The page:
Animal Well-Being

Animal well-being is an important value for Small Change 4 Big Change and in 2018 we were able to open Amor Animal, a low-cost veterinary clinic here at the center, to serve the pets of low-income families and street dogs. We are cultivating a new culture of animal well-being in our town of Santa Catarina Barahona (population 4,000) and our neighboring towns of San Antonio Aguas Calientes (population 12,000), Santiago Zamora (population 800), San Miguel Dueñas (population 14,000) and San Lorenzo el Cubo (population 10,000).


We are thrilled that the local indigenous people are changing their mindset and understanding how important sterilization is and more importantly, animal well-being. People are learning that animals have rights, deserve respect and should have all of their needs met and be comfortable.

Abandoned dogs is a massive problem world-wide, not only in Guatemala. In our community, people prefer male animals, so they don’t have to worry about having a female that gets pregnant. People maintain dogs to protect the house at night, but during the day, dogs are let out in the street to fend for themselves- to find their meals so families don’t have to invest in them and to do their needs so families don’t have to clean up after them. This isn’t good for the dogs or the community. If a female gets pregnant, she will most likely be abandoned in the street, or the puppies will be born and left to die in the street. And the cycle repeats itself all over again. In 2017 we spayed/neutered 162 animals and in 2018 we did over 500. The goal for 2019 is to do 1000 or more this year (partnering with Guaus Y Miaus from Guatemala City).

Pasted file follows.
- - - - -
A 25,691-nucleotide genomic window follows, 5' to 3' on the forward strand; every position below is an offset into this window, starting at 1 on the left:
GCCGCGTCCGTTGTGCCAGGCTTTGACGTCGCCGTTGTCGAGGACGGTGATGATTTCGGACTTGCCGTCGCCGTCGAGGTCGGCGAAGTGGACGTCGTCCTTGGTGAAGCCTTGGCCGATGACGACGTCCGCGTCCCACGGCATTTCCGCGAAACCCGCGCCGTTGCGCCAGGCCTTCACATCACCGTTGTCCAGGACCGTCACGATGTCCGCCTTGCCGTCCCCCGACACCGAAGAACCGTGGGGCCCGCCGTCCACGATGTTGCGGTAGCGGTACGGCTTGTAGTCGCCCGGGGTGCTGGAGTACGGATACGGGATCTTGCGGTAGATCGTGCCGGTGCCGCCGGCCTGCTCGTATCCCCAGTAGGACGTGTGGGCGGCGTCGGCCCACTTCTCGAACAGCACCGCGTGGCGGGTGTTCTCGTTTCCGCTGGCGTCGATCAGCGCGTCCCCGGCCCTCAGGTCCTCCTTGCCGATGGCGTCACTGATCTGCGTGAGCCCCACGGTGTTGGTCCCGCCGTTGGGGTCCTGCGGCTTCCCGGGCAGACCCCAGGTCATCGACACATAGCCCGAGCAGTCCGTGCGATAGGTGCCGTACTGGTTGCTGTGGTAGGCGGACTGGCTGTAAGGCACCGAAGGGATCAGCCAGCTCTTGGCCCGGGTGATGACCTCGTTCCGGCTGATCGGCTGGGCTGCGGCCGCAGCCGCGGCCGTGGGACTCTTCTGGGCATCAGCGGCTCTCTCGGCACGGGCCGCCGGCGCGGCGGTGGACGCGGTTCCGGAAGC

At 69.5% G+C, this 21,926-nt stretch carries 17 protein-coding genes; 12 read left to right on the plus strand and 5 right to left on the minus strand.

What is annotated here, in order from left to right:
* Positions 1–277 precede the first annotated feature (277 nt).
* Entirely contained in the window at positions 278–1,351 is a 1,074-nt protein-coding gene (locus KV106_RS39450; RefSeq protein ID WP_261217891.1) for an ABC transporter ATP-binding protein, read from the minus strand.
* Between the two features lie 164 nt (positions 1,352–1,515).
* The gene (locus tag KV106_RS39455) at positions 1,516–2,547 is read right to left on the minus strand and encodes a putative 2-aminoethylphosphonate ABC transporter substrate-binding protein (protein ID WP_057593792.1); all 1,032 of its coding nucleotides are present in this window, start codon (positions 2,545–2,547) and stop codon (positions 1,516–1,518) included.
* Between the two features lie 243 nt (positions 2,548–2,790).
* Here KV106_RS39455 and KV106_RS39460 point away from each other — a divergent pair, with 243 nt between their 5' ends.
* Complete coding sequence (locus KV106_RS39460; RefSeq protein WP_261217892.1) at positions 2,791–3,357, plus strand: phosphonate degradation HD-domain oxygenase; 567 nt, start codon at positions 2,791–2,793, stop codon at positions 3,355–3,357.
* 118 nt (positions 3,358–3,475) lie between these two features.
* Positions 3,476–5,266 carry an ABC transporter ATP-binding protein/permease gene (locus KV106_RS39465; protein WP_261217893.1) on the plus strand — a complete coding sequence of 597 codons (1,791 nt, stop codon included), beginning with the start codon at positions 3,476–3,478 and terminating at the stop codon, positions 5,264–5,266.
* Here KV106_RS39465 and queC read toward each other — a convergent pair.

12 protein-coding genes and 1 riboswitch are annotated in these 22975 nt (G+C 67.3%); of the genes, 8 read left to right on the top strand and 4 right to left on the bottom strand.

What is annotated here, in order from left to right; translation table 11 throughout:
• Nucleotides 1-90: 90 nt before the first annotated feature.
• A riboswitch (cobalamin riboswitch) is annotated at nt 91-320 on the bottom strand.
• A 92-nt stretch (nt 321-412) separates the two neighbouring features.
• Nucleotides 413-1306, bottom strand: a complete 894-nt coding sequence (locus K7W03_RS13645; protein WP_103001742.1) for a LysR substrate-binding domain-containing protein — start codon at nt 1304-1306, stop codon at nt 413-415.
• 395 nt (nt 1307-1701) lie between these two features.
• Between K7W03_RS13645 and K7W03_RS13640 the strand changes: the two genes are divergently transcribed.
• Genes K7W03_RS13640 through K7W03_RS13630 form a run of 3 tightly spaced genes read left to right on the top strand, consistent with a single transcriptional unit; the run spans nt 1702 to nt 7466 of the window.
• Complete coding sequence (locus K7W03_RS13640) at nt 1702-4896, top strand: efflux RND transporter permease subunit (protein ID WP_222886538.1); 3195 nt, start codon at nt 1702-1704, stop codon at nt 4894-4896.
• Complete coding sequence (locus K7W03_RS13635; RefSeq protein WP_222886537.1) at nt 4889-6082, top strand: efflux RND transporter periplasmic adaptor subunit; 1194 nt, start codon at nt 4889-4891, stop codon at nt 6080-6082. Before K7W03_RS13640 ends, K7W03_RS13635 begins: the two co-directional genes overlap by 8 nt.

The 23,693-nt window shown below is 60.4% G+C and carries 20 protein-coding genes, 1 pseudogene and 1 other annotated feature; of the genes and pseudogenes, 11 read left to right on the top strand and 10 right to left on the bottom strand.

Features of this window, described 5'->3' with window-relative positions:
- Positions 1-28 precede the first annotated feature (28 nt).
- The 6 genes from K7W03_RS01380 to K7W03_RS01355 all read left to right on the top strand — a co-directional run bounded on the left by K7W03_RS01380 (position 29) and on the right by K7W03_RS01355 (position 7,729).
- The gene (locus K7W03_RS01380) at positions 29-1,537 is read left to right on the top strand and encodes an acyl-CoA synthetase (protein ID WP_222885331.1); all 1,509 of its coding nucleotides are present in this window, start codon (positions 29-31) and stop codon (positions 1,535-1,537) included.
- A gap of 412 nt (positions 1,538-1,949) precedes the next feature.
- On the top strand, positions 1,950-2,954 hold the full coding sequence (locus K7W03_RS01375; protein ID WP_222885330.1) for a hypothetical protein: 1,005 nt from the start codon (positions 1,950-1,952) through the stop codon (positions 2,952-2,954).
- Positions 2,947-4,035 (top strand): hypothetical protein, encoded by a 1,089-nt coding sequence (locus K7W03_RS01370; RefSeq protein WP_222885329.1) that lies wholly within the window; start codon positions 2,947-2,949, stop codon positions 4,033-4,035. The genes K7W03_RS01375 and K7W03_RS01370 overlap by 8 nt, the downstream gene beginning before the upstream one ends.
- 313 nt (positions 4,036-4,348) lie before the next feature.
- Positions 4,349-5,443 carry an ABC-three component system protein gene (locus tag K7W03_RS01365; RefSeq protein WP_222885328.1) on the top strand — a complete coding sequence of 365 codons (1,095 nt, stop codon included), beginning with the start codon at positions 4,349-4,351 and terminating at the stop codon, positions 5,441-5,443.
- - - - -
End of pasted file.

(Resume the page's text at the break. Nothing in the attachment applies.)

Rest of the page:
As in our other programs, we want to be as self-sustainable as possible, and Amor Animal is able to cover the majority of its costs; we charge pet owners a small price ($1.30US for flea treatments, allergy injections or de-worming up to $7US for a spay or neuter surgery). In this way, not only do people learn to invest in their pets and therefore value them more, but we are able to treat far more animals than if we simply gave everything away for free. Charging a little to people who own animals helps us use available funds to continue to treat and sterilize street dogs, too. Dr. Franco’s monthly stipend is paid by a generous individual donor.

All donations to the Amor Animal program go directly to street dogs- to cure them of any illnesses (mange, malnutrition), to vaccinate them against rabies/Parvovirus/Distemper and to de-worm them, to recuperate them, and to spay/neuter them.

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Here is the Powerpoint presentation we use in local schools and also a coloring sheet for children, please feel free to use these materials.

BIENESTAR ANIMAL (Well-being of Animals)



Thank you for your interest in the well-being of animals.